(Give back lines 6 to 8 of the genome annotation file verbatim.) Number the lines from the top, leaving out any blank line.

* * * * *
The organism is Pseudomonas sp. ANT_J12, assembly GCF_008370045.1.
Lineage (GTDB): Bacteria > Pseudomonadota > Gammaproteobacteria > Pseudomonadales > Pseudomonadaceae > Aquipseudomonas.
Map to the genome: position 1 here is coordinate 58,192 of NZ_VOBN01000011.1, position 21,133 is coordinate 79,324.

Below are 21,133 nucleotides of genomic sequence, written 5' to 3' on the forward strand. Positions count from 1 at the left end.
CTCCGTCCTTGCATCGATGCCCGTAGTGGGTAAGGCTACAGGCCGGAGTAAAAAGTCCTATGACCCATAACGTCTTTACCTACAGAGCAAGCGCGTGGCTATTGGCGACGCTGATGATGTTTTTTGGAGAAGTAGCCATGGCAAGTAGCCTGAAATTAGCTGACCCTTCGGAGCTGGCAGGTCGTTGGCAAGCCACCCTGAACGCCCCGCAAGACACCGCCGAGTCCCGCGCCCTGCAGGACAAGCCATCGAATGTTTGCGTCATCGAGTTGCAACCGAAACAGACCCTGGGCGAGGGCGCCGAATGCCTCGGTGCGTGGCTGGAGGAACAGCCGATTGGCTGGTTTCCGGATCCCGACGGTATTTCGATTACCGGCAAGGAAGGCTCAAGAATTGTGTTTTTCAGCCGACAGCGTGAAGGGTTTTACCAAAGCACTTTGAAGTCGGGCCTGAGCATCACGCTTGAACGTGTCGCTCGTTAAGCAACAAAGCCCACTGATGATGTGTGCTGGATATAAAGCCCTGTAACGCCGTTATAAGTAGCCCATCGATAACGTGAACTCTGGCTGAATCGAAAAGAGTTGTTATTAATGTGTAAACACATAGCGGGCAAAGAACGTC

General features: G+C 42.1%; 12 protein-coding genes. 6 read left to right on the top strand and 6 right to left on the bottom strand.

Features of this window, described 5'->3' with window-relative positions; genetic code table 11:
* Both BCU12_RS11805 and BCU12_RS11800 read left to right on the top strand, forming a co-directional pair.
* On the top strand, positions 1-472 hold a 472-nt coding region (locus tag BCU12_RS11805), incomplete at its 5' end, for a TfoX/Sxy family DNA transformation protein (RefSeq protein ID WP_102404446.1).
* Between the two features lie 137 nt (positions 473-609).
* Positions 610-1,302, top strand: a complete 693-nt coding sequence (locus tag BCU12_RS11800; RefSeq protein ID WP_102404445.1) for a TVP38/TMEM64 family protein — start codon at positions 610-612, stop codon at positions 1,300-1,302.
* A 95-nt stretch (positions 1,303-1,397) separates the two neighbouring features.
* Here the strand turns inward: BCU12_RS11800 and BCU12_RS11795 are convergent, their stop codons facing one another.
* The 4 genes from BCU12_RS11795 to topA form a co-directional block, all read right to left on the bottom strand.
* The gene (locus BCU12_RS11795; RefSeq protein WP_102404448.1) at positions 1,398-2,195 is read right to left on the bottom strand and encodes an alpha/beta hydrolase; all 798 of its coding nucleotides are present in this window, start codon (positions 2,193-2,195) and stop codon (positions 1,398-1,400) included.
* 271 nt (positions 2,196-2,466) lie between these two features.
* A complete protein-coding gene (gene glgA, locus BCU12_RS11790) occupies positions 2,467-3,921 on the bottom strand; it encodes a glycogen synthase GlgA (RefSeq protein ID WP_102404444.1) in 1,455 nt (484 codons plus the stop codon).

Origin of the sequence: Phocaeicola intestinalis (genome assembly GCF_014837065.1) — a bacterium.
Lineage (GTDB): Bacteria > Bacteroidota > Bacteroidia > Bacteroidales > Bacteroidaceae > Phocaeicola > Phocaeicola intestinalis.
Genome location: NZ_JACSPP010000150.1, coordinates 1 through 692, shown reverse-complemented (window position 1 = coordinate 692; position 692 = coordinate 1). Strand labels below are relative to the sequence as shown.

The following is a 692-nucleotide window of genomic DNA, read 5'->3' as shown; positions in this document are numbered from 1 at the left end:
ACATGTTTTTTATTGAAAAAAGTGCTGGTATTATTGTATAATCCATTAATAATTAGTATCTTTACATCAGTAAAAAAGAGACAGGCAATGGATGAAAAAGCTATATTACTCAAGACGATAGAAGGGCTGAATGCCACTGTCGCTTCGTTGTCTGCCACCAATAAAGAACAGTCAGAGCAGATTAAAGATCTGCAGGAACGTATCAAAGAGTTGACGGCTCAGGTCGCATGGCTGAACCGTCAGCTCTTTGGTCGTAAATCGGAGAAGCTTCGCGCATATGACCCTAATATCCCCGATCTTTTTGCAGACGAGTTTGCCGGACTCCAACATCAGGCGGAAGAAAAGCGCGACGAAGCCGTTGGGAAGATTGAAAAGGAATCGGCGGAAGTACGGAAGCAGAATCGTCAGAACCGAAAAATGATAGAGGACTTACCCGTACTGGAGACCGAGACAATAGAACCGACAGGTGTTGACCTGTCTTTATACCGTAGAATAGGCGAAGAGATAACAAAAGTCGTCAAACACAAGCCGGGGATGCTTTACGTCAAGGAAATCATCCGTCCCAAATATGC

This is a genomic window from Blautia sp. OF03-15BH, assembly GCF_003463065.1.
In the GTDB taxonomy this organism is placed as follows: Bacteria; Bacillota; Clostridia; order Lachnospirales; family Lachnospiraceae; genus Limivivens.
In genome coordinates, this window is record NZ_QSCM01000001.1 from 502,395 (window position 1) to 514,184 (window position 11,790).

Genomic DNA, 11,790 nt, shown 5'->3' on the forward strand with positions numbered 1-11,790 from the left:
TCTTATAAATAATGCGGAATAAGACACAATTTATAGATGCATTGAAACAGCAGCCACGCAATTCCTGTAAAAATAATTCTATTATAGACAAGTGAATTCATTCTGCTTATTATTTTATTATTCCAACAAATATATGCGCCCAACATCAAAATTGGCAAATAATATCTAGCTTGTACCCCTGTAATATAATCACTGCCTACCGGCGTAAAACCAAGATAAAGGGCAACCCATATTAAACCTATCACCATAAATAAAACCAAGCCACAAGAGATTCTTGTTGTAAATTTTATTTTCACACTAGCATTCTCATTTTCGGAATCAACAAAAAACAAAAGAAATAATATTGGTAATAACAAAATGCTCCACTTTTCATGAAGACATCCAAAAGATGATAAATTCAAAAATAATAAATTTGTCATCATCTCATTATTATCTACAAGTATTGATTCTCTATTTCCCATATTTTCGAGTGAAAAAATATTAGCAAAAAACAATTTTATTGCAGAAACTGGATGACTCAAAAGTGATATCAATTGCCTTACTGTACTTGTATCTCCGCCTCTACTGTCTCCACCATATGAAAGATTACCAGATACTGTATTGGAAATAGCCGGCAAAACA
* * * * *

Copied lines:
General features: G+C 42.1%; 12 protein-coding genes. 6 read left to right on the top strand and 6 right to left on the bottom strand.

Features of this window, described 5'->3' with window-relative positions; genetic code table 11:
* Both BCU12_RS11805 and BCU12_RS11800 read left to right on the top strand, forming a co-directional pair.